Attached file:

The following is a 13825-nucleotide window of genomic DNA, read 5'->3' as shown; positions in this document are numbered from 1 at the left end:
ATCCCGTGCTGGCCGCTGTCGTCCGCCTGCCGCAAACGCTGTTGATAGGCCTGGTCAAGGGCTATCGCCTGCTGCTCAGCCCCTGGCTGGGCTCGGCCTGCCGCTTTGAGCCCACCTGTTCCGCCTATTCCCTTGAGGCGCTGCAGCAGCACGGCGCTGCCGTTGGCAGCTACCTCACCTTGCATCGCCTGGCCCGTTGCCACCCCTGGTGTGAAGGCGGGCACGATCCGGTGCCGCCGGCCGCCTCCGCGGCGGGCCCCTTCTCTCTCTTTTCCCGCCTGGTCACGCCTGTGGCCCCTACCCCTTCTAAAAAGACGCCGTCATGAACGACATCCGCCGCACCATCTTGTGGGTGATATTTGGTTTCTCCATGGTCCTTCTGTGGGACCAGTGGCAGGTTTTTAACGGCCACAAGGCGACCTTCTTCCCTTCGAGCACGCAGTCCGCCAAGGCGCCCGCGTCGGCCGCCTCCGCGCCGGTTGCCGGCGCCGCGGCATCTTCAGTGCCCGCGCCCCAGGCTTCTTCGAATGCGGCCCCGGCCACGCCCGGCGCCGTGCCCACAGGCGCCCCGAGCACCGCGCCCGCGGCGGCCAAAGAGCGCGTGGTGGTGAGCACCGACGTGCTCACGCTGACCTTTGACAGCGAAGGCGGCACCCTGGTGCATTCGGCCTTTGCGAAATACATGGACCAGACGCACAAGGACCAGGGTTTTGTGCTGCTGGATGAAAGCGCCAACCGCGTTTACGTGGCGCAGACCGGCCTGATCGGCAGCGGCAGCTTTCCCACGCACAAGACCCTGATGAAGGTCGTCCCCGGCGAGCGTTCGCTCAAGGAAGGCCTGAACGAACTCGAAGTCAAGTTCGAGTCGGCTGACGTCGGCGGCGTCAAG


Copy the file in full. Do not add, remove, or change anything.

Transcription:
The following is a 13825-nucleotide window of genomic DNA, read 5'->3' as shown; positions in this document are numbered from 1 at the left end:
ATCCCGTGCTGGCCGCTGTCGTCCGCCTGCCGCAAACGCTGTTGATAGGCCTGGTCAAGGGCTATCGCCTGCTGCTCAGCCCCTGGCTGGGCTCGGCCTGCCGCTTTGAGCCCACCTGTTCCGCCTATTCCCTTGAGGCGCTGCAGCAGCACGGCGCTGCCGTTGGCAGCTACCTCACCTTGCATCGCCTGGCCCGTTGCCACCCCTGGTGTGAAGGCGGGCACGATCCGGTGCCGCCGGCCGCCTCCGCGGCGGGCCCCTTCTCTCTCTTTTCCCGCCTGGTCACGCCTGTGGCCCCTACCCCTTCTAAAAAGACGCCGTCATGAACGACATCCGCCGCACCATCTTGTGGGTGATATTTGGTTTCTCCATGGTCCTTCTGTGGGACCAGTGGCAGGTTTTTAACGGCCACAAGGCGACCTTCTTCCCTTCGAGCACGCAGTCCGCCAAGGCGCCCGCGTCGGCCGCCTCCGCGCCGGTTGCCGGCGCCGCGGCATCTTCAGTGCCCGCGCCCCAGGCTTCTTCGAATGCGGCCCCGGCCACGCCCGGCGCCGTGCCCACAGGCGCCCCGAGCACCGCGCCCGCGGCGGCCAAAGAGCGCGTGGTGGTGAGCACCGACGTGCTCACGCTGACCTTTGACAGCGAAGGCGGCACCCTGGTGCATTCGGCCTTTGCGAAATACATGGACCAGACGCACAAGGACCAGGGTTTTGTGCTGCTGGATGAAAGCGCCAACCGCGTTTACGTGGCGCAGACCGGCCTGATCGGCAGCGGCAGCTTTCCCACGCACAAGACCCTGATGAAGGTCGTCCCCGGCGAGCGTTCGCTCAAGGAAGGCCTGAACGAACTCGAAGTCAAGTTCGAGTCGGCTGACGTCGGCGGCGTCAAG